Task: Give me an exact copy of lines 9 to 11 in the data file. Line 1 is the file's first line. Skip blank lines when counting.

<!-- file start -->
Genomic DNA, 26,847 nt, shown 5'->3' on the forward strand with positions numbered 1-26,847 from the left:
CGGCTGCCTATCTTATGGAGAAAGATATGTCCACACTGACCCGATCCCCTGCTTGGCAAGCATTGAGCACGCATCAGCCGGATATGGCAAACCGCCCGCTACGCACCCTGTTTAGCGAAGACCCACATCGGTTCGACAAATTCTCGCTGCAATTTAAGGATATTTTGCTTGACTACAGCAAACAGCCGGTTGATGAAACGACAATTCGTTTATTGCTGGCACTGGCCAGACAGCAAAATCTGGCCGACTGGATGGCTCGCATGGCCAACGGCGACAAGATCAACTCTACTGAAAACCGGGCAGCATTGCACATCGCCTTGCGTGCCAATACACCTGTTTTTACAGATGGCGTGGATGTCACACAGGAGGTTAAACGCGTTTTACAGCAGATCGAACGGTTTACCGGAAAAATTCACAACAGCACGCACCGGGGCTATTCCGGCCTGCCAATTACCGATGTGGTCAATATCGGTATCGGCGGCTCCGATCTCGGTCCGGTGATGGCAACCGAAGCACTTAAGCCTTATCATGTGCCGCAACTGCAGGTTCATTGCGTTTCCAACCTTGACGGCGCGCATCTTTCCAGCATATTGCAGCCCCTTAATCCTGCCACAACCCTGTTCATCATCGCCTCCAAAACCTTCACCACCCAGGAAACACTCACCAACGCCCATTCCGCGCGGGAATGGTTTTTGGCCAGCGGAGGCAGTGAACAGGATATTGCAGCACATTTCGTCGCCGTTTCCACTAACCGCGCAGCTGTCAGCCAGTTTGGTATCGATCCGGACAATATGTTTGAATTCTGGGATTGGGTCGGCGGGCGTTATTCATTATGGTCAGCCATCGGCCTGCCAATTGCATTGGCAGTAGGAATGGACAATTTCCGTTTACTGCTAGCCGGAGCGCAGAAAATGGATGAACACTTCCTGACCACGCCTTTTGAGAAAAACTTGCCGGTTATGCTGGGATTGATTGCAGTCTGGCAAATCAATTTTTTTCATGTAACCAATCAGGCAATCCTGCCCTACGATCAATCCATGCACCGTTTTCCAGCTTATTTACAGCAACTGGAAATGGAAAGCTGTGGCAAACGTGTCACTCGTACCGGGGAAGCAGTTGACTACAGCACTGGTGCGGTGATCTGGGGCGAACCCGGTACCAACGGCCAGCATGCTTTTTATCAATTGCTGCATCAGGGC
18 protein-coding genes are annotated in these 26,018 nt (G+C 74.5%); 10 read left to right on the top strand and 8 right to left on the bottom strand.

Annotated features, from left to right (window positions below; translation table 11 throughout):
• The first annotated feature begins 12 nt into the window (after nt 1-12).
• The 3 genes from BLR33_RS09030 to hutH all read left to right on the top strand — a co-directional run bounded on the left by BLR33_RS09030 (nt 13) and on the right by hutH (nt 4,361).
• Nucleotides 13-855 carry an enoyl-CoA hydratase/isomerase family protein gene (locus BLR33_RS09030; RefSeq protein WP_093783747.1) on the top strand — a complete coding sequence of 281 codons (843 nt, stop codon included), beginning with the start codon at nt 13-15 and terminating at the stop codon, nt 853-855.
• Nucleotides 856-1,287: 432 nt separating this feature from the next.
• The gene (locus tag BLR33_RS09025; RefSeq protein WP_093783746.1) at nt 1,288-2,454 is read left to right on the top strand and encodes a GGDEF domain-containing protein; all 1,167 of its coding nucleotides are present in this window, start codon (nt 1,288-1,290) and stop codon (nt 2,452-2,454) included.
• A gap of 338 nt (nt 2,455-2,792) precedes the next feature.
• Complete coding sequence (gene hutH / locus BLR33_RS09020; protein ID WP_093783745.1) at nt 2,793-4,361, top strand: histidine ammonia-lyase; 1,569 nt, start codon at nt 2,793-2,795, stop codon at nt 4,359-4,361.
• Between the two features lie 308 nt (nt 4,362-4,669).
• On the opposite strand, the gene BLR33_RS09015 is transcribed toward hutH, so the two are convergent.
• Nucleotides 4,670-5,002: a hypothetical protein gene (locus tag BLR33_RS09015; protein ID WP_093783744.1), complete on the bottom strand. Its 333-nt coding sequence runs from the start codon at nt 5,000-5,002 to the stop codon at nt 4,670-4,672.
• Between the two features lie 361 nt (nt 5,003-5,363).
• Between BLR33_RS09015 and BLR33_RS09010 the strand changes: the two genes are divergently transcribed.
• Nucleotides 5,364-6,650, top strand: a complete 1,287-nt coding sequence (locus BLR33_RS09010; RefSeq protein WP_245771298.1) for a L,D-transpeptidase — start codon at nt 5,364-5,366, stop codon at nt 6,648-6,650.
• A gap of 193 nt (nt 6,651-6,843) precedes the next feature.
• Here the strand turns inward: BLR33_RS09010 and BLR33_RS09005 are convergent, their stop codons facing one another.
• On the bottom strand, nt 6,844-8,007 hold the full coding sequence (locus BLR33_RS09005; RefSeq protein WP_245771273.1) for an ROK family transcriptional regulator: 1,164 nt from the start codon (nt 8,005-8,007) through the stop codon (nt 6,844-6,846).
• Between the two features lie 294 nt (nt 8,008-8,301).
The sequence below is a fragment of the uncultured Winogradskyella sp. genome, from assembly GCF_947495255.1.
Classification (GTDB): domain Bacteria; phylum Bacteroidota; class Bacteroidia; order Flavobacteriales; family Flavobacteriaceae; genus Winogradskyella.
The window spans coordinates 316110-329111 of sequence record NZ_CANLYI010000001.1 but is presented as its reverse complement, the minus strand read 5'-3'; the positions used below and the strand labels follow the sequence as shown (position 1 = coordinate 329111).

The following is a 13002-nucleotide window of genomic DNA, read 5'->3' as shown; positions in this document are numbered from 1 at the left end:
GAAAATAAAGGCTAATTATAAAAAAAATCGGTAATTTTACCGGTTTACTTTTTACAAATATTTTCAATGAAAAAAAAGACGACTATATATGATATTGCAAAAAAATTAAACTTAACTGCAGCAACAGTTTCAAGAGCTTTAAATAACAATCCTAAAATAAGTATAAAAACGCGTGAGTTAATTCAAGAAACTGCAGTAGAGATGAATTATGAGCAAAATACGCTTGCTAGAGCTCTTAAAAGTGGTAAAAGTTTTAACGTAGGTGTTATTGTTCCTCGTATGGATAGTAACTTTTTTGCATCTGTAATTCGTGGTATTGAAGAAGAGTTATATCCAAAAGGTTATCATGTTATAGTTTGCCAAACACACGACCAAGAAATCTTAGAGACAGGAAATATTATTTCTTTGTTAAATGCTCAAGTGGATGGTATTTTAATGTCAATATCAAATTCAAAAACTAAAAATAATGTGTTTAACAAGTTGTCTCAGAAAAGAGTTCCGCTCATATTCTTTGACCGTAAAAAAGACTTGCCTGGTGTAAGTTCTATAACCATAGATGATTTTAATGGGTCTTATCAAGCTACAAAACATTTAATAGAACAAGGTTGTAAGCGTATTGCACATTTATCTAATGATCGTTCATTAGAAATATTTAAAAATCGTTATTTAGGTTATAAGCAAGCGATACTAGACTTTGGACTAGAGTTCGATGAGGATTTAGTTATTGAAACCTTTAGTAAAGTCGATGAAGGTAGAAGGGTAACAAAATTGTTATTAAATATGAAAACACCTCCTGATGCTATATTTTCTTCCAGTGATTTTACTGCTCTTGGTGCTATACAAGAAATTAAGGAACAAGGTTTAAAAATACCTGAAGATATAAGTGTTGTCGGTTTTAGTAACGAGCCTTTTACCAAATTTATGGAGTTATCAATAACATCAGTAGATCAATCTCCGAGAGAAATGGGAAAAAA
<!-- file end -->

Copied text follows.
• The gene (locus tag BLR33_RS09025; RefSeq protein WP_093783746.1) at nt 1,288-2,454 is read left to right on the top strand and encodes a GGDEF domain-containing protein; all 1,167 of its coding nucleotides are present in this window, start codon (nt 1,288-1,290) and stop codon (nt 2,452-2,454) included.
• A gap of 338 nt (nt 2,455-2,792) precedes the next feature.
• Complete coding sequence (gene hutH / locus BLR33_RS09020; protein ID WP_093783745.1) at nt 2,793-4,361, top strand: histidine ammonia-lyase; 1,569 nt, start codon at nt 2,793-2,795, stop codon at nt 4,359-4,361.